“Grandmother said it’s okay” by Photographer Stefanie Moshammer

A selection of images from “Grandmother said it’s okay” by Austrian artist Stefanie Moshammer. Working at the intersection of documentary and staged photography, Moshammer explains that the first step of her process is observation— “putting myself in a place where I can observe to let a poetic insight come to the surface”. With her series, “Grandmother said it’s okay”, Moshammer explores childhood memories of time spent with her grandparents in their large home in the countryside of Upper Austria. “As a kid growing up in the city—in Vienna—the countryside was…

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Antique Watches, Cameras, and Medical Equipment Morph Into Meticulous Steampunk Spiders

 Art #found objects #sculpure #spiders #steampunk #watches November 10, 2020 Grace Ebert All images © Peter Szucsy, shared with permission For 25 years, art director and artist Peter Szucsy has filled his days with rendering the bizarre, sinister beasts that run rampant through video games. “I have made many creatures, monsters in the virtual world… but a few years ago I felt it is about time to create something different,” he says of his time working in the industry. “So I left my computer and made lots of my…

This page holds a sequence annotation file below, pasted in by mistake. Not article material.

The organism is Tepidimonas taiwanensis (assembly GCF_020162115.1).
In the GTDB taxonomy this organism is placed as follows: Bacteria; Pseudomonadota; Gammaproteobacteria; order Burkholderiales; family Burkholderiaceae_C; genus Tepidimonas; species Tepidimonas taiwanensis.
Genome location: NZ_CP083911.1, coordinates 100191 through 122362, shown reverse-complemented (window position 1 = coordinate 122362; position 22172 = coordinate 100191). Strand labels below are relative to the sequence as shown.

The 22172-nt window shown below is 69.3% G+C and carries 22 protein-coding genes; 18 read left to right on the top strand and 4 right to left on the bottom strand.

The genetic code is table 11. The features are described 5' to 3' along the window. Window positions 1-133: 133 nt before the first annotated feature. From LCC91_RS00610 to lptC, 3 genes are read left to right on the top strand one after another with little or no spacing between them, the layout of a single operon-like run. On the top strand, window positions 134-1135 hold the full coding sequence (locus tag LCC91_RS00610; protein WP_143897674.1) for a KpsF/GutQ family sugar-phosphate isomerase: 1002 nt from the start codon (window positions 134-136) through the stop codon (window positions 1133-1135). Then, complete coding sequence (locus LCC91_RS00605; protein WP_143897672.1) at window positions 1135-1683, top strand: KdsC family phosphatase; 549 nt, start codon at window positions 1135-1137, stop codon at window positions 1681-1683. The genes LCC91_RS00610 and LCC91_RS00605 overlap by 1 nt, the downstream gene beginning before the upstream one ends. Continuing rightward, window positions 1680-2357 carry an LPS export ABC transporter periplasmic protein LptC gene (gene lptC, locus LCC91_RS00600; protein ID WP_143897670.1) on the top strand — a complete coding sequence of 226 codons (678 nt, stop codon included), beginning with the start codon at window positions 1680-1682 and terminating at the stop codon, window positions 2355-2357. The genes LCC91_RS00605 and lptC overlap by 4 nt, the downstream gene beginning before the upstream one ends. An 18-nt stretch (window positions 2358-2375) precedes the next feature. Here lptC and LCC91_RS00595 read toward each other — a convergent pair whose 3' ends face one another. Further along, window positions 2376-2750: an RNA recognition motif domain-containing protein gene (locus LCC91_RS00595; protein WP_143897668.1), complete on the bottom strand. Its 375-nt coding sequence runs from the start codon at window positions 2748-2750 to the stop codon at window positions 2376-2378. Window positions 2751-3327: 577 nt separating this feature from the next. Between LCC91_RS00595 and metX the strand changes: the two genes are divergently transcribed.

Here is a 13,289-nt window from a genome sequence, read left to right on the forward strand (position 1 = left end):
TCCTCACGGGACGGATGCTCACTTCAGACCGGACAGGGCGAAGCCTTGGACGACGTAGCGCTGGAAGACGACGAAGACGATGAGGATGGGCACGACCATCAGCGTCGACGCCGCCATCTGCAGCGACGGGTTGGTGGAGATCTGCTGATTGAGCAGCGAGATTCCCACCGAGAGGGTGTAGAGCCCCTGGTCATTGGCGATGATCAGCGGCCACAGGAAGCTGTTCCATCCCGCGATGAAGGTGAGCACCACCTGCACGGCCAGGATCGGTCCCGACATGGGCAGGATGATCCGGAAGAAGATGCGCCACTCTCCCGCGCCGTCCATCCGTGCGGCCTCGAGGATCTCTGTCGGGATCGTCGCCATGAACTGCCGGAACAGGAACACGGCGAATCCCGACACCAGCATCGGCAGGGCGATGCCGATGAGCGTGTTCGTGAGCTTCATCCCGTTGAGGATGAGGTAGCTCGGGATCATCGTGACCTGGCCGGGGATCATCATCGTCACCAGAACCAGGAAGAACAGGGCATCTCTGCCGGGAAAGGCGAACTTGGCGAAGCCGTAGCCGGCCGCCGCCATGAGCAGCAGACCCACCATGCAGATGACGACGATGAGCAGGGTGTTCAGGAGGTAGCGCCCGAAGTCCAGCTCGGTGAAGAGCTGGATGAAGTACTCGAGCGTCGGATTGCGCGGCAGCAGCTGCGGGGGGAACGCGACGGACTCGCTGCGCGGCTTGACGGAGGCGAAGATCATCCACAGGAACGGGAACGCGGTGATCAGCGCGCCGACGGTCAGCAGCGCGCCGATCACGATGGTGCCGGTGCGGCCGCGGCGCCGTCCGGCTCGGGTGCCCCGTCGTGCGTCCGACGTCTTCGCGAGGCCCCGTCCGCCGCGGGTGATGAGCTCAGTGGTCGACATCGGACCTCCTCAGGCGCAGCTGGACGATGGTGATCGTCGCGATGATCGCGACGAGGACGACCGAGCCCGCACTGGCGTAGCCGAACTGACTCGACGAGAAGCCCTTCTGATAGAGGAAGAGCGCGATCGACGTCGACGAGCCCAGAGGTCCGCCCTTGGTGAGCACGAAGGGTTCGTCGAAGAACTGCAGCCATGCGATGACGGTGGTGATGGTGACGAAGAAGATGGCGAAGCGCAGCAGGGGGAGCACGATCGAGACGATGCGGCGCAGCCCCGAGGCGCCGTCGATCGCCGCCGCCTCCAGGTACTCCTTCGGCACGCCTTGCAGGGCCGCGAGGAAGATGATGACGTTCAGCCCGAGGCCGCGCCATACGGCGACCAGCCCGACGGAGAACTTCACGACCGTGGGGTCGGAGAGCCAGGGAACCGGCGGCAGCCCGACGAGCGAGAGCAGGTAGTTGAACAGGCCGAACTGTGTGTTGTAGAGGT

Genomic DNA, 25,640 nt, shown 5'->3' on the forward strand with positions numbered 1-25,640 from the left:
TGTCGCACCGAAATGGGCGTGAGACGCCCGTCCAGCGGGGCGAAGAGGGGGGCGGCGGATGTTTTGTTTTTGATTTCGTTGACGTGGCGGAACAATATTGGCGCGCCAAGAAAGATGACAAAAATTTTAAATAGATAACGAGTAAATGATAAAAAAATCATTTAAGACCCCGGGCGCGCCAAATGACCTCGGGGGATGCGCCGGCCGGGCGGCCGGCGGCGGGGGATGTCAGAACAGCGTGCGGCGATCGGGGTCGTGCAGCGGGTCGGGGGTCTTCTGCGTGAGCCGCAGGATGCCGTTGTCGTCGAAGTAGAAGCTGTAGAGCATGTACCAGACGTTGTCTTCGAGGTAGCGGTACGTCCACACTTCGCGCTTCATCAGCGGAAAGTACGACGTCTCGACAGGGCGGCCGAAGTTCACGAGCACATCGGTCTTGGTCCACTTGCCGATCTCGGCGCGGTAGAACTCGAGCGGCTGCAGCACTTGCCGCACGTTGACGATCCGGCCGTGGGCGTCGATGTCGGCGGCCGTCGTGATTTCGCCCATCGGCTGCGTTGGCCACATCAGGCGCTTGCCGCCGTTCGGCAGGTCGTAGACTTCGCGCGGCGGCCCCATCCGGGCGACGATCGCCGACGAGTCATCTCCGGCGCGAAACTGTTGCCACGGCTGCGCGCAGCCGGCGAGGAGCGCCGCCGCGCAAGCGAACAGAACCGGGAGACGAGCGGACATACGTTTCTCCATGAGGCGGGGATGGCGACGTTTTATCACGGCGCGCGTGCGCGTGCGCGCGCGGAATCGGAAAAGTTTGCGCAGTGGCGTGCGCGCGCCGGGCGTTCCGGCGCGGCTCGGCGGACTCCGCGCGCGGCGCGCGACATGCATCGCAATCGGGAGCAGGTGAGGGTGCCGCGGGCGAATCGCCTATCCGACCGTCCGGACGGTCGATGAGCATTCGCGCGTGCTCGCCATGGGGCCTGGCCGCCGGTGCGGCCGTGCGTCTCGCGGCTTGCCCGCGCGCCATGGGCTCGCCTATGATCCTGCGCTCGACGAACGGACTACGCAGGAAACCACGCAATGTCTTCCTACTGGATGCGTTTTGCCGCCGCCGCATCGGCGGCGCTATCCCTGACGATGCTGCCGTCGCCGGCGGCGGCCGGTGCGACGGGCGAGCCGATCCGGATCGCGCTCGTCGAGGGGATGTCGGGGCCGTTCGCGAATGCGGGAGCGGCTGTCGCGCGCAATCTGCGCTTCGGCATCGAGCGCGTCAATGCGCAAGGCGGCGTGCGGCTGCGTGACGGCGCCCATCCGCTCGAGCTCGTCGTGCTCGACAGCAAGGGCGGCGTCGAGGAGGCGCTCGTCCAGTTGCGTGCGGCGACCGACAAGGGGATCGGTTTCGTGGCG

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A New Book Documents the Magnificent Experience of Swimming with Humpback Whales

 Photography #black and white #books #nature #ocean #underwater #whales November 10, 2020 Grace Ebert All images © Jem Cresswell, shared with permission Between 2014 and 2018, Jem Cresswell spent countless hours submerged in the depths of the southern Pacific Ocean surrounding Tonga. There he captured a group of humpback whales as they gracefully maneuvered around him, allowing the Sydney-based photographer to unveil the details of their grooved underbellies and barnacle-clad skin. The original project has culminated in a new book that documents the creatures’ movements and idiosyncrasies in striking…

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Stainless Steel Roots Sprawl Into Figurative Sculptures by Artist Sun-Hyuk Kim

 Art #anatomy #metal #roots #sculpture November 10, 2020 Grace Ebert All images © Sun-Hyuk Kim, shared with permission Just like a tree, the spindly branches that shape Sun-Hyuk Kim’s sculptures extend from a larger, sturdy limb—or in the South Korean artist’s case, neck or spine, too. Kim (previously) creates sprawling artworks that merge human anatomy and the root systems that crawl underneath the earth’s surface. Sometimes painted in neutral tones and others plated in gold, the sculptures are composed of stainless steel that trails out into figurative forms. Imbued…

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